For $I$, this approach doesn't work, and I don't think there is a closd form solution to the definite integral. However, we can express the MacLaurin series $$ \tanh z=\sum_{k\geq 0} 2\frac{(-1)^k}{\pi^{2k+2}}\left(1-\frac1{4^{k+1}}\right)\zeta(2k+2)z^{2k+1} $$ so $$ I=4\sum_{k,k'\geq 0}(1-4^{-k-1})(1-4^{-k'-1})\frac{(-1)^{k+k'}\zeta(2k+2)\zeta(2k'+2)\Gamma(k+\frac12)\Gamma(k'+\frac12)}{\Gamma(k+k'+1)\pi^{2(k+k')+4}} $$ which doesn't really simplify the task.

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  • $\begingroup$ This is very surprising...(+1) $\endgroup$ – Seewoo Lee Jun 20 '19 at 6:00
  • $\begingroup$ @User10354138 Your solution is amazing but there are typos which may spoil a general interest., for instance you are not carrying $1/\sqrt{\pi}$ after your first integration. Then, in the last equation $e^{-1}$ shouldn't be there. Also $\sin 2\theta$ is missing in the last equation. Your final answer is $e^{-1} \sqrt{\pi}$. You may edit your solution once. $\endgroup$ – Z Ahmed Jun 20 '19 at 8:40
  • $\begingroup$ @DrZafarAhmedDSc Where are you saying the missing $\sin 2\theta$ (in $I$? That already went in the Beta function as $2\sin\theta\cos\theta$)? And regarding the non-carrying of $1/\sqrt{\pi}$ that's the reason for taking it out of the integral so it doesn't waste space on my small screen. $\endgroup$ – user10354138 Jun 20 '19 at 8:52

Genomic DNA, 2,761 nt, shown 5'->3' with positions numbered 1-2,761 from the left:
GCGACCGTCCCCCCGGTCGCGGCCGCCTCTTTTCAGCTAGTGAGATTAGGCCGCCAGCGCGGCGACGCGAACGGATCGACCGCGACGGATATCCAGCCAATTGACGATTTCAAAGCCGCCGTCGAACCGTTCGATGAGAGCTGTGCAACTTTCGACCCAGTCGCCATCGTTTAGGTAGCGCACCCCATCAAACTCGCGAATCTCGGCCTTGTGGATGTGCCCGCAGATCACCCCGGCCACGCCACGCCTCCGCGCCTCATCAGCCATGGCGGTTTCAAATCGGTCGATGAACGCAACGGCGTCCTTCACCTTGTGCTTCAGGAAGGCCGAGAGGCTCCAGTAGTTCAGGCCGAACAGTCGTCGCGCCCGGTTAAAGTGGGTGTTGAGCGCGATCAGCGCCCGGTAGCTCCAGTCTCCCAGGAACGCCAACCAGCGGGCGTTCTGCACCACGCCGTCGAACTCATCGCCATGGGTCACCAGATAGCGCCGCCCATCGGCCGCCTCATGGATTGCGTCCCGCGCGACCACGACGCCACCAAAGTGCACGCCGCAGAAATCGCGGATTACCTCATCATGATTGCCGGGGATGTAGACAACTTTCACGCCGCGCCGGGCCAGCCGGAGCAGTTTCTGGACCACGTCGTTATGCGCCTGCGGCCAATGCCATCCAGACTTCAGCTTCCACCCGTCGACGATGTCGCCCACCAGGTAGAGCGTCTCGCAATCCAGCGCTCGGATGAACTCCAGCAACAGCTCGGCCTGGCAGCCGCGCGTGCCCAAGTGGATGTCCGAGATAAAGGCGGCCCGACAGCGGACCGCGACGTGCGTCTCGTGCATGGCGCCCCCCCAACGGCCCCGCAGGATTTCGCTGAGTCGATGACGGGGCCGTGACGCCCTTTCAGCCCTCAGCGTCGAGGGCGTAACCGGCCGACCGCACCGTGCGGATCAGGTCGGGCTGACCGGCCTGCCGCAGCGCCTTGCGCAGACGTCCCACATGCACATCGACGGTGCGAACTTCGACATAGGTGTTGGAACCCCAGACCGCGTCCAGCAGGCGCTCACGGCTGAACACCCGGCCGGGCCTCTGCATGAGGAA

• $\begingroup$ @user10354138 I am bothering only about $J$ integral. In your last step I guess you are doing integration by parts taking $\cos 2 \theta$ as second function, then why $\frac{sin 2\theta }{2}$ is missing after the equality sign. $\endgroup$ – Z Ahmed Jun 20 '19 at 9:23
  • $\begingroup$ @DrZafarAhmedDSc No, the last step is to rewrite $\frac{\mathrm{d}}{\mathrm{d}\theta}[e^{\cos^2\theta}\sin\theta\operatorname{erf}(\cos\theta)]=\dots$ from the previous equation as $\int\dots\,\mathrm{d}\theta=e^{\cos^2\theta}\sin\theta\operatorname{erf}(\cos\theta)$ and combining with the unwritten one where $\sin$ and $\cos$ are interchanged in $e^{\cos^2\theta}\sin\theta\operatorname{erf}(\cos\theta)$. There is no integration by parts there. $\endgroup$ – user10354138 Jun 20 '19 at 9:27
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$$J=\int_{0}^{\pi/2} \sin 2\theta \mbox{erf}(\sin \theta) \mbox{erf}(\cos \theta). $$ I get clue from the fact that though $\tanh x$ and erf$(x)$ are similar, but the latter one enjoys beautiful expansions! Expanding $$\mbox{erf}(x)= e^{-x^2} \sum_{n=0}^{\infty} \frac{x^{2n+1}}{\Gamma(n+3/2)}.$$ We re-write $$J=2e^{-1}\sum_{m=0}^{\infty} \sum _{n=0}^{\infty} \int_{0}^{\pi/2} \frac{ \sin^{2m+2} \theta ~\ cos^{2n+2} \theta} {\Gamma(m+3/2)~\Gamma(n+3/2)} ~d \theta.$$
By Beta-integral, we get $$J=e^{-1}\sum_{m=0}^{\infty} \sum_{n=0}^{\infty} \frac{1}{\Gamma(m+n+2)}=e^{-1}\sum_{k=1}^{\infty} \sum_{m=0}^{k-1} \frac{1}{(m+1)!}=e^{-1}\sum_{k=1}^{\infty} \frac{k}{(k+1)!}.$$ $$\Rightarrow e^{-1} \sum_{k=0} \left( \frac{1}{k!}-\frac{1}{(k+1)!} \right)=e^{-1}.$$